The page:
• adequate quantity of drinking water.
    • The room shall be adequately ventilated by the circulation of fresh air and placed under the charge of a responsible person and shall be kept clean.
  • Food, drinks, etc. prohibited in workrooms

    No food, drink, pan and supari or tobacco shall be brought into, or consumed by any worker in any workroom in which any of the processes mentioned in paragraph 3 are carried on and no person shall remain in any such room during intervals for meals or rest.

  • Cloakrooms etc

    There shall be provided and maintained for the use of all persons employed in any of the processes mentioned in paragraph 3.

    • a cloakroom for clothing put off during working hours and such accommodation shall be separate from any messroom; and
    • separate and suitable arrangements for the storage of protective equipment provided under paragraph 10.
  • Medical facilities and records of examinations and tests
    • The occupier of every factory in which manufacture of pottery is carried on, shall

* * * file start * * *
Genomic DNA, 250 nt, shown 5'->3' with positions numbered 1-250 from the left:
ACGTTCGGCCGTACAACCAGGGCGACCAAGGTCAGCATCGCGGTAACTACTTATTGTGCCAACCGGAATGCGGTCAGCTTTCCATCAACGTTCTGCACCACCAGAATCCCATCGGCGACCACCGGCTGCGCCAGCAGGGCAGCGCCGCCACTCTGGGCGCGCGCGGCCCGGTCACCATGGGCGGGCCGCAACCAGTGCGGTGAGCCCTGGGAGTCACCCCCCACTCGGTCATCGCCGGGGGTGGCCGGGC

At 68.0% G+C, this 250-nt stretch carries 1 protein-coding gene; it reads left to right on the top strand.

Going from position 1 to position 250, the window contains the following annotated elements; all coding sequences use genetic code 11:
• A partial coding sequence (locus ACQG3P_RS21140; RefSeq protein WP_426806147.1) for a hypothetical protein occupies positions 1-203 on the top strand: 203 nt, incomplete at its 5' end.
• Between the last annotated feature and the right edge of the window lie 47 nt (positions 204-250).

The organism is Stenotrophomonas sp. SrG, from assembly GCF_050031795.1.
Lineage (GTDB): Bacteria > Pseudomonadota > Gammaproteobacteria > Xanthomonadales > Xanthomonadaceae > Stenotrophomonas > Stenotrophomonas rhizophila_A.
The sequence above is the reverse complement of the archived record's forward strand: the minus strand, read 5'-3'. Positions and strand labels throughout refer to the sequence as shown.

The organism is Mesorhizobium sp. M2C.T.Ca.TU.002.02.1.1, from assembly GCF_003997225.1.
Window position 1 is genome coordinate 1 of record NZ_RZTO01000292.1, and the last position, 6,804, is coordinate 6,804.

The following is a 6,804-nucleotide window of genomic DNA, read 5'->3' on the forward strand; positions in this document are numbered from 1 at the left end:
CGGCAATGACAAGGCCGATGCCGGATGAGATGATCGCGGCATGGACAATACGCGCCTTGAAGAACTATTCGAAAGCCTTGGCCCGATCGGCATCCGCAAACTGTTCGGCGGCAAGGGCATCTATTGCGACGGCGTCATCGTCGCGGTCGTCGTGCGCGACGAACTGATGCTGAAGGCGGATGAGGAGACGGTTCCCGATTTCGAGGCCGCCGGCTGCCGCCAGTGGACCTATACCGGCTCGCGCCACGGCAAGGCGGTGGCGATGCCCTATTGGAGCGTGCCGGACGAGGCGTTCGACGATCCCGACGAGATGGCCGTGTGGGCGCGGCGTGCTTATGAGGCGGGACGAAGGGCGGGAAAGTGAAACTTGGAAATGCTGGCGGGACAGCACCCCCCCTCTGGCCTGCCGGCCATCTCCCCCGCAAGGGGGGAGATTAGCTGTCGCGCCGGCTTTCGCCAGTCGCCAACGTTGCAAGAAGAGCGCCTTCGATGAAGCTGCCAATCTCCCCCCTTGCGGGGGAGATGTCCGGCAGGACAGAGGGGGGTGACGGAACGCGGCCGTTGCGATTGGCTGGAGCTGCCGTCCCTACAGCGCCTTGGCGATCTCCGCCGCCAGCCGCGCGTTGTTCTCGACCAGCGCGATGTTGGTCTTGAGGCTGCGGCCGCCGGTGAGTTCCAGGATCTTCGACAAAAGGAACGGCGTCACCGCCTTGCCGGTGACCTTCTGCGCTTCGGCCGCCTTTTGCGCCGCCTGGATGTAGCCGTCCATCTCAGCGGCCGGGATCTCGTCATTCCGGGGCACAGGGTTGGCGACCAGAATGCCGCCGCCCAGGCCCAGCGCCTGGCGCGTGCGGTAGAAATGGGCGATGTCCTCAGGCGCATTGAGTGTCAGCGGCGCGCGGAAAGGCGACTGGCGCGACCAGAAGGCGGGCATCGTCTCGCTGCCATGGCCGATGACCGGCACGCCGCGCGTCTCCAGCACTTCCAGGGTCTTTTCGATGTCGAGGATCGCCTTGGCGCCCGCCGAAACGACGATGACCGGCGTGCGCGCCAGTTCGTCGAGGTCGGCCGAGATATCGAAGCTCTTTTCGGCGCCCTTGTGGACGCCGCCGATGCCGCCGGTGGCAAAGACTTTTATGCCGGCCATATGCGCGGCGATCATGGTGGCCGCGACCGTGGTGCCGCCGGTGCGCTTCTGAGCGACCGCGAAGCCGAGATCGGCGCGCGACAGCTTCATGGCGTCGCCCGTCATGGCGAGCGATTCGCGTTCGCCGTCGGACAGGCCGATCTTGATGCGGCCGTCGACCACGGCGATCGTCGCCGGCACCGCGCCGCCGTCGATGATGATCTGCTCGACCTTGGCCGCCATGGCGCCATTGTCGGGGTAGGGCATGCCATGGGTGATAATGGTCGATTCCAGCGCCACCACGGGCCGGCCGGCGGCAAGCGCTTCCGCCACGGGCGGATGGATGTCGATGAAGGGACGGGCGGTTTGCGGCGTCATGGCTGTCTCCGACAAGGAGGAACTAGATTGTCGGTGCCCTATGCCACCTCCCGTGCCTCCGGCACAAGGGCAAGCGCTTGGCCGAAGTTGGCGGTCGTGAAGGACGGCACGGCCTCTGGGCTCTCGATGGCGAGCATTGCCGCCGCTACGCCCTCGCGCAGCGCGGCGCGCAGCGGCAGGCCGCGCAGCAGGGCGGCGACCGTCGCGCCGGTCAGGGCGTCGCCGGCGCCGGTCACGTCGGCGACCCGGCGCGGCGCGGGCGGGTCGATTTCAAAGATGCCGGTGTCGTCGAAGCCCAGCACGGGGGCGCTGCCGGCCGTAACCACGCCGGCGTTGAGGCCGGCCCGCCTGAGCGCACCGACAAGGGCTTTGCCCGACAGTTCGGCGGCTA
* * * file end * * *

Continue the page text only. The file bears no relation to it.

• employ a qualified medical practitioner for medical surveillance of the workers employed therein whose employment shall be subject to the approval of the Chief Inspector of Factories; and
      • provide to the said medical practitioner all the necessary facilities for the purpose referred to in clause (a).
    • The record of medical examinations and appropriate tests carried out by the said medical practitioner shall be maintained in separate register approved by the Chief Inspector of Factories, which shall be kept readily available for inspection by the Inspector.
  • Medical examination by Certifying Surgeon
    • Every worker employed in any process mentioned under paragraph 3, shall be examined by a Certifying Surgeon within 15 days of his first employment. Such examination shall include tests for lead in urine and blood, ALA in urine, haemoglobin content, stippling of cells and. No worker shall be allowed to work after 15 days of his first employment in the factory unless certified fit for such employment by the Certifying Surgeon.